My new essay on the use of digital media to explain science.
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- I see your point. On the other hand, I find your suggested replacement hard to parse, too - I can't imagine someone coming to this for the first time will understand what "is explicitly regarded" means. Need to give it some more thought.Feb 1, 2014
- The Wason Card Test is very interesting, but my point is somewhat different. At least as I've had it explained to me, the point of the Wason Card Test is that our ape brains find it much easier to reason about social contexts that are formally identical to some abstract problem than to reason about the abstract problem itself.
My point about emotion is much broader and less specific. What I think is perhaps most important is the (very obvious) point that the more we care about something, the more effort we're likely to put into it [*]. While this is obvious, many approaches to pedadogy (indeed, to life) ignore it, or act in a way that is opposed. I find this a lot in my own work - regularly revisiting questions like "Do I really care about this?" and "Why care about this?" helps a lot; I find myself going down wrong paths when I don't do so.
([*] With some obvious caveats. People sometimes care so much about something that they tie themselves up in knots about it, and can't work. But I'm speaking in the more typical case.)Feb 1, 2014
- On software figuring out what learning style works best: it sounds like a great idea. But as a practical issue I wonder about how much content needs to be created in this case? There's a huge overhead involved in catering to multiple learning styles. Not that it's not a great idea, in principle, of course!Feb 1, 2014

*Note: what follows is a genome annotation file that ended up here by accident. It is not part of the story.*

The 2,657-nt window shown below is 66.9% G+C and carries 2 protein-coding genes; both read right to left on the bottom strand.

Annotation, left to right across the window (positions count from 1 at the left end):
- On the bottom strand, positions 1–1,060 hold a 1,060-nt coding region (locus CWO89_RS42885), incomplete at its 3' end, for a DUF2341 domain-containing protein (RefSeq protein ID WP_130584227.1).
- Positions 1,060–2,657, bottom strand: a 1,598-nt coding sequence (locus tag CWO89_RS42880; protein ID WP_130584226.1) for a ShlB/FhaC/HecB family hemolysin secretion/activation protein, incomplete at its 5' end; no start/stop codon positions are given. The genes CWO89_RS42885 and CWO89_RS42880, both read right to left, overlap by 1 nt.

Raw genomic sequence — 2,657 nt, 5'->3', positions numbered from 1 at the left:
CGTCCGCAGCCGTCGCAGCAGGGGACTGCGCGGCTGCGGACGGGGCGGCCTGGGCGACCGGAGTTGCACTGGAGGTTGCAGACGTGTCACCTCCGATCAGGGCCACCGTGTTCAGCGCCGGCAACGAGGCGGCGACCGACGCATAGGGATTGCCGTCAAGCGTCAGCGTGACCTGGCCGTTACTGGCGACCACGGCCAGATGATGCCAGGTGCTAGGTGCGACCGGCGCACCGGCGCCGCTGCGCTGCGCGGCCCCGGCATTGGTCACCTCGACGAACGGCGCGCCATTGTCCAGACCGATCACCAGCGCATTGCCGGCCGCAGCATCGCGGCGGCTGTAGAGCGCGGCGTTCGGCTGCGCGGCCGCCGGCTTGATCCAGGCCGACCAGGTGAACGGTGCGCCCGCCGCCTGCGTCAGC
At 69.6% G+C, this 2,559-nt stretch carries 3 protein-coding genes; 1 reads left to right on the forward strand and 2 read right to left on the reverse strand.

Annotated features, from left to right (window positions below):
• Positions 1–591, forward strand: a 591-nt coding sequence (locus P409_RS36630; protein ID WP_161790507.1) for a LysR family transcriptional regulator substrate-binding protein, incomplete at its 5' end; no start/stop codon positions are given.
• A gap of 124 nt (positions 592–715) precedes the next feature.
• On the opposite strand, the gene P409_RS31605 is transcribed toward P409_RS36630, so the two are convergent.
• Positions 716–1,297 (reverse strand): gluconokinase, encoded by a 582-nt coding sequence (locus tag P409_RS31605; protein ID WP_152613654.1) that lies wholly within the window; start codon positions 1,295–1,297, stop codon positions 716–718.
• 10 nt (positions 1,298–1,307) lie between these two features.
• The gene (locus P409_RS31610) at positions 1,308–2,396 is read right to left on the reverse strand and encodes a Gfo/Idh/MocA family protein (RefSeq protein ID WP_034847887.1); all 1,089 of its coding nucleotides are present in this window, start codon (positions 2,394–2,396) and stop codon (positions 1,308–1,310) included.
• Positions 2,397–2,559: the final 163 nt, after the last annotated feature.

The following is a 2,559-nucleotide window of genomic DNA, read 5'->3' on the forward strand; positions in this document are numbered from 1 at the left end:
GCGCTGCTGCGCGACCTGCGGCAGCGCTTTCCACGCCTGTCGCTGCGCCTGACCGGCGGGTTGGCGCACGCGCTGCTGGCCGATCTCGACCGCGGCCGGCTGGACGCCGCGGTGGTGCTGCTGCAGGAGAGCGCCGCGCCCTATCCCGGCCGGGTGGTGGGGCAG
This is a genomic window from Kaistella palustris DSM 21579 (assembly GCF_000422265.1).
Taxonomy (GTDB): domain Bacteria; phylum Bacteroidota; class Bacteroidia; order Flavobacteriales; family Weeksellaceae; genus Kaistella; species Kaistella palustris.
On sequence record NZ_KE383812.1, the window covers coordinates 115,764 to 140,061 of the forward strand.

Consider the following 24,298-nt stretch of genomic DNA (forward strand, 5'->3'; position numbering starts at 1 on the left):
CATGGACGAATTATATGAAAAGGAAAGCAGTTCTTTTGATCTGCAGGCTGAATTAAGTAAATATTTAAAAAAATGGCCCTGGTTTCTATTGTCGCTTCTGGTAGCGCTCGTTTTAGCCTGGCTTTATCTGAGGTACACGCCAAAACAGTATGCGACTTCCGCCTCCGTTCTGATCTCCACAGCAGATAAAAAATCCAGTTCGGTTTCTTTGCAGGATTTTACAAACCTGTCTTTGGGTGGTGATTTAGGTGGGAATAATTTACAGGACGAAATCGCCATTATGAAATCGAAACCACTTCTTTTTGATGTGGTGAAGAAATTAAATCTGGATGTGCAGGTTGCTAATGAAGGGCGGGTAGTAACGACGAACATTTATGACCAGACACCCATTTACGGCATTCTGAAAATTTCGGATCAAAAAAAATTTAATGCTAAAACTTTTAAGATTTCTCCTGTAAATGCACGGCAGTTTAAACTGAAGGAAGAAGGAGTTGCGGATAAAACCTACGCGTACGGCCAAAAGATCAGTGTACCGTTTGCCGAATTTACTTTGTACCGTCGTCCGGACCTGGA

- +1 for the "bath leaks" comment alone, it gave me a smile!
On the "series of problems" approach, I've believed since undergrad that the right way to understand something deeply is to be able to reinvent it from scratch (preferably in more than one way). It's often not real reinvention, of course - one picks up various hints and facts along the way, and those things help tremendously. Still, it's a useful mental discipline, and sometimes leads to original creative insights.
The writing approach in the Bitcoin post (and several of my other essays) is simply a cleaned-up, narrative form of this reinvention process. It is cleaned up a lot, of course, and uses a fair bit of dramatic license to make things easier to read. Some people enjoy the style; others hate it.Feb 1, 2014
- Here's a really good visualization of Simpson's paradox:
http://vudlab.com/simpsons/Feb 2, 2014
- Maybe you could further improve your visual explanation when you use 2D. I tried it with a simple image here:
https://lh5.googleusercontent.com/ucd3UezAq8LH6pfKi_hC2NhlPF605bDW3zuL2x5z11k=w327-h182-p-noJan 27, 2015
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